As I pointed out in a news article several days ago, another wave of games was recently Greenlit. This time, Assetto Corsa, DreadOut, Ether One, GunZ 2: The Second Duel, Stonehearth, and The Forest made it through. It’s nice to see The Forest in this list, a horror exploration/crafting game I brought up in my previous Greenlight Spotlight. I remember some of our writers discussing Stonehearth rather enthusiastically back when the Kickstarter was announced as well, and after looking into it more, I think that Ether One looks pretty interesting.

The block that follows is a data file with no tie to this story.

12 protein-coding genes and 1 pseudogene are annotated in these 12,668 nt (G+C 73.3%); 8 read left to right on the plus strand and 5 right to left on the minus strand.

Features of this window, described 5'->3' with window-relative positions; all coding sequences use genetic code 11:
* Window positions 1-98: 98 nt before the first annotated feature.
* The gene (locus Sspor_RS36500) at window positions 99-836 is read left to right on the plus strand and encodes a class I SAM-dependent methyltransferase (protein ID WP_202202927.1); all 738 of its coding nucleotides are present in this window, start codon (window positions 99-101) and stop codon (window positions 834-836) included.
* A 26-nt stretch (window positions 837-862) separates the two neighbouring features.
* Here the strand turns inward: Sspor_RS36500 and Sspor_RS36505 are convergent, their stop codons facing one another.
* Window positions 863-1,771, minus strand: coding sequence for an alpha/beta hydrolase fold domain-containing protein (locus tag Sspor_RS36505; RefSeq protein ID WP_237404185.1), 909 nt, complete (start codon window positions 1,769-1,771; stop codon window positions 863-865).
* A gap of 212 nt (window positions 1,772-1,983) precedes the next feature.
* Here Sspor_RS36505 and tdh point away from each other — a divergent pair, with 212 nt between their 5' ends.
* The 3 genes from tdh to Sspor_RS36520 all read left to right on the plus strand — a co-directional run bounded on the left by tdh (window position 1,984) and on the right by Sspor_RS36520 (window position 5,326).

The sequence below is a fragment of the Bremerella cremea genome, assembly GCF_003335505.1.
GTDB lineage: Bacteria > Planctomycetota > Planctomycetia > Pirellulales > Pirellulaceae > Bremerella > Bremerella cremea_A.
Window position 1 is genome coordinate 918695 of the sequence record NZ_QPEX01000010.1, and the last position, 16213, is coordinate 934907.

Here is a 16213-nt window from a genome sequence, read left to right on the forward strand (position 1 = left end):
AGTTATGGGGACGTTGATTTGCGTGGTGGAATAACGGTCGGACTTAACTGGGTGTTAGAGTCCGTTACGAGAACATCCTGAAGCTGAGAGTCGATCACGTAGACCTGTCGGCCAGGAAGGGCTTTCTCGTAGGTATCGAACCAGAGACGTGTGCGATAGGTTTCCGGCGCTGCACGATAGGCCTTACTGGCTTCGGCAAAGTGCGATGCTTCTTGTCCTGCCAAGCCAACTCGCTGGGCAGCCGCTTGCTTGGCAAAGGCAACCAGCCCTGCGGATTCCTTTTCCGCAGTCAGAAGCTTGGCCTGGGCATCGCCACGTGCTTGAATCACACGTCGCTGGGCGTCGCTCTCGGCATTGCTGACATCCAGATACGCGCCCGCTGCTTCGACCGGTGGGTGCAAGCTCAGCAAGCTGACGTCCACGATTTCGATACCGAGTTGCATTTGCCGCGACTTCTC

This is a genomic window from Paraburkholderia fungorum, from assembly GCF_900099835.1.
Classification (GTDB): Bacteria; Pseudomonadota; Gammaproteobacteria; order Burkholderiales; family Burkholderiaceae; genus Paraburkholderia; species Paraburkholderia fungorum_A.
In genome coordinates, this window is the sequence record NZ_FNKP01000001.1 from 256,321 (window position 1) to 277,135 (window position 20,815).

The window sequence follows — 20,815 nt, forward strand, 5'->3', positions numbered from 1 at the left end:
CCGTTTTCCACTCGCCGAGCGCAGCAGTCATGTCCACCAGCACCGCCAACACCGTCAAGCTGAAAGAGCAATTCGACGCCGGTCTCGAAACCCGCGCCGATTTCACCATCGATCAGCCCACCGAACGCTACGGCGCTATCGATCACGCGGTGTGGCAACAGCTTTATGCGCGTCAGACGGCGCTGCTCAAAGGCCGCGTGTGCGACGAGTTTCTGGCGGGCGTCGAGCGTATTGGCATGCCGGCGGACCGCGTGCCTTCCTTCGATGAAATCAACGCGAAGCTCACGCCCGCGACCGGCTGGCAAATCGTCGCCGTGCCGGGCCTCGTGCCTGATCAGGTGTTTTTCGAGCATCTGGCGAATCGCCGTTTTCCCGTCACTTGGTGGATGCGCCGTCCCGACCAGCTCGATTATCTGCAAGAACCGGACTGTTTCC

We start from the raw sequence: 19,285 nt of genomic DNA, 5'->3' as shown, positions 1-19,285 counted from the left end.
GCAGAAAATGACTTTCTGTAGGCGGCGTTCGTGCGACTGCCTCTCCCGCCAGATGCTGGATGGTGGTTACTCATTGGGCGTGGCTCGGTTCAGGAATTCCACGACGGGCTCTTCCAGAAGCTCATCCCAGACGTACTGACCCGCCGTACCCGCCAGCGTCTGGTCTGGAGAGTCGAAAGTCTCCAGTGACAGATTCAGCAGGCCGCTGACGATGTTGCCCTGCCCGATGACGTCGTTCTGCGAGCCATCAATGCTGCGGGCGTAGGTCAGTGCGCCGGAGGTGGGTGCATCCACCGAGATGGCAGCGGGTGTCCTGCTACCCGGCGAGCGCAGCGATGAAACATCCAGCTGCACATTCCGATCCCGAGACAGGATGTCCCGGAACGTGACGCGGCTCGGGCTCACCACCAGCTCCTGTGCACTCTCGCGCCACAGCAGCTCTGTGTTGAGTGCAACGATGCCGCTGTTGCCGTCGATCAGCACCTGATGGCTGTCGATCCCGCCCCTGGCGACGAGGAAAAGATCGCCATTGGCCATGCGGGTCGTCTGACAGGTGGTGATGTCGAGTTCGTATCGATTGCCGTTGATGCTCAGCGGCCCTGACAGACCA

Unfortunately, the point of Greenlight has again been brought into question. The recent Paranautical Activity debacle created even more controversy surrounding a service that has been viewed as poorly-implemented for some time now. Valve’s bizarre decision to deny Paranautical Activity a Steam release, despite acquiring a publishing deal with Adult Swim, has become even more nonsensical when it was announced that Fist Puncher was getting the same deal without any issues. Fist Puncher was in the exact same situation as Paranautical Activity. They had an active Greenlight campaign before being noticed by Adult Swim…Except this time, Valve had no problem letting Fist Puncher through, and it has been on Steam for a couple of days now. So why did Paranautical Activity get denied? Is Valve just throwing a temper-tantrum in some misguided attempt to “make an example” of Paranautical Activity? The whole situation just proves how inconsistent Valve’s decisions can be, and how much they screwed up with Greenlight.